Friday, January 20, 2012
Hyon Gak Sunim on World Peace
Zen Master Seung Sahn (1927-2004) was one of the greatest Zen teachers of the 20th-century. And he always taught about world peace. But one day, a student of his, who was deeply involved in peace-work and social justice issues, said to the Master, "I think that working for social justice should precede my work in meditation. So, I won't meditate until we have become closer to world peace." Zen Master Seung Sahn replied, "World peace is not possible." After a pause of a few moments, he continued, "Also it's not necessary."
Hyon Gak Sunim is an American-born Zen monk who received inga, or "formal authorization to teach," by Zen Master Seung Sahn in a public ceremony in August 2001. In this talk, Hyon Gak Sunim "riffs" on his Teacher's startling insight to the real meaning of meditation and world peace. He improvises, as a commentary, on his Teacher's view that "world peace" and the struggle for social justice -- the most important social and political issues of our time, and things of great and searing urgency in these times of oligarchs and international financial control by the few -- should not be "required" or "expected" by one who sets insight into the nature of self as their goal.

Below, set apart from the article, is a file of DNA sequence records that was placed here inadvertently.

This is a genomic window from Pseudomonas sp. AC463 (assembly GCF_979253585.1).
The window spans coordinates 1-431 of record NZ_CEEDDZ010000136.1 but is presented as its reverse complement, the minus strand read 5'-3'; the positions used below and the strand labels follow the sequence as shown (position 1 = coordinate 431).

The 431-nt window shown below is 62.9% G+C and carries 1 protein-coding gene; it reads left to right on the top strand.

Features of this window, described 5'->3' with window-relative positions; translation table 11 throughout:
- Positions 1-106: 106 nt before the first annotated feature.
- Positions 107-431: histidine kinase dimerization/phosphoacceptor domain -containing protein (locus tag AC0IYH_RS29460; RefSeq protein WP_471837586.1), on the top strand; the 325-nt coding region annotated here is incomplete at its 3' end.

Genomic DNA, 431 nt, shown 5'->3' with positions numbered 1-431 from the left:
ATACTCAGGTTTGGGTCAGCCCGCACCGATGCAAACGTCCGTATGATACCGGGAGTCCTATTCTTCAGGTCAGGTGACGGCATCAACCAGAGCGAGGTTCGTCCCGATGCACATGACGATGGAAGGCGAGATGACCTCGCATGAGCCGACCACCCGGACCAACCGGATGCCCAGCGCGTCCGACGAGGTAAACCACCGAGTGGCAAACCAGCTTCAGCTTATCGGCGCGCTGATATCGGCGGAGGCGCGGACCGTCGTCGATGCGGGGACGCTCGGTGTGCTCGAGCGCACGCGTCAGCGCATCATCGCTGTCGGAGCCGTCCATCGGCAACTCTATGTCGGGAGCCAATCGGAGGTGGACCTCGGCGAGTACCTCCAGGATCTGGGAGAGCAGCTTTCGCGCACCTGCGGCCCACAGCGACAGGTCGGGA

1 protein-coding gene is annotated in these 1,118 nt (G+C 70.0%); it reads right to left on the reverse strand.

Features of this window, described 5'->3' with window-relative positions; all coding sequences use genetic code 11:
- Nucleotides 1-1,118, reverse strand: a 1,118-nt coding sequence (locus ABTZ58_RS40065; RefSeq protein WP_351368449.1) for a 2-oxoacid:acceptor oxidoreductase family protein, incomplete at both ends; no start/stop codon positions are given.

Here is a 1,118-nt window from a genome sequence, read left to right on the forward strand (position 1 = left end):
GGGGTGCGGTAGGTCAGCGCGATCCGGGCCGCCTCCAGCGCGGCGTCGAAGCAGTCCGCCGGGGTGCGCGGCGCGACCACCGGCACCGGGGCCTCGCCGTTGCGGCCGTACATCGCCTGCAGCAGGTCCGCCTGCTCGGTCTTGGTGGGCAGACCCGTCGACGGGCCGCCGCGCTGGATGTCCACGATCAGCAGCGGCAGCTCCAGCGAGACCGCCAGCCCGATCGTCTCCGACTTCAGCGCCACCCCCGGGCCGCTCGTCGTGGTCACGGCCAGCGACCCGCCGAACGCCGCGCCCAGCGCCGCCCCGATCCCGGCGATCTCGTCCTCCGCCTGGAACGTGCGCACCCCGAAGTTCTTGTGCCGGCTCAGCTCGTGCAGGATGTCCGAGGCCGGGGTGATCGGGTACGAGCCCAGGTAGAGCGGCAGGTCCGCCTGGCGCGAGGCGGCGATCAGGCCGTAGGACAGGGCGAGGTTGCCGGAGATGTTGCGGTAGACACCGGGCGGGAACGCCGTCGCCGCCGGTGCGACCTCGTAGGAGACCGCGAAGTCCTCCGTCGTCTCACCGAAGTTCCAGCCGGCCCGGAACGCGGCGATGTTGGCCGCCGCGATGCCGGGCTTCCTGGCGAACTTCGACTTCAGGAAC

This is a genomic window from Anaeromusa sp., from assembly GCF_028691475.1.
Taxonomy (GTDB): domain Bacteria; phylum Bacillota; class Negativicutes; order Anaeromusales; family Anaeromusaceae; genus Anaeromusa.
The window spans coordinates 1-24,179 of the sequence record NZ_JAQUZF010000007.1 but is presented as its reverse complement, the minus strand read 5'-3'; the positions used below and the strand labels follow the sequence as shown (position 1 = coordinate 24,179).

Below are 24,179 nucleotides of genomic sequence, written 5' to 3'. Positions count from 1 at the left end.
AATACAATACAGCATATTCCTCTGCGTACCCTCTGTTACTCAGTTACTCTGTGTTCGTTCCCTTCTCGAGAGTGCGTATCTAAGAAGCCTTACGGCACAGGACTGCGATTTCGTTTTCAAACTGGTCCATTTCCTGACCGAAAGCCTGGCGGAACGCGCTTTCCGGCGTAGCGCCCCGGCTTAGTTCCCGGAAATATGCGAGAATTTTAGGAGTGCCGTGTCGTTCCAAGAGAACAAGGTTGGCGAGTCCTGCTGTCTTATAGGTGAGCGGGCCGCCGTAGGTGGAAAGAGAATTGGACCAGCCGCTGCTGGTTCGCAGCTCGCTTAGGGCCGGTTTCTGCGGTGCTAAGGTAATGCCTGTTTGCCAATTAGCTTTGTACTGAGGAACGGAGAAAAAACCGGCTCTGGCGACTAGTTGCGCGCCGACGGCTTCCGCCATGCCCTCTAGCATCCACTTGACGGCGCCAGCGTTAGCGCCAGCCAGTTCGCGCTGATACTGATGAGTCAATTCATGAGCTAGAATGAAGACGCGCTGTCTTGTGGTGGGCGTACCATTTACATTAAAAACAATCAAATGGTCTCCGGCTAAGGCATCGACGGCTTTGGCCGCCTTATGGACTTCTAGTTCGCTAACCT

If "world peace" and the struggle for social justice are predicated on thinking and philosophy alone -- on conceptual critiques and analyses with no interior looking, or meditation -- then they can be just another form of opposites' thinking. To truly bring world peace, as Zen Master Seung Sahn emphasized, we must all look deeply inside, find our original "root," our True Nature, which all beings share, and then act from THAT to bring acts of love and compassion to this world. THAT is the true meaning of "think globally, act locally." There is nothing more local than our own original nature, which connects us to the infinite web of all life.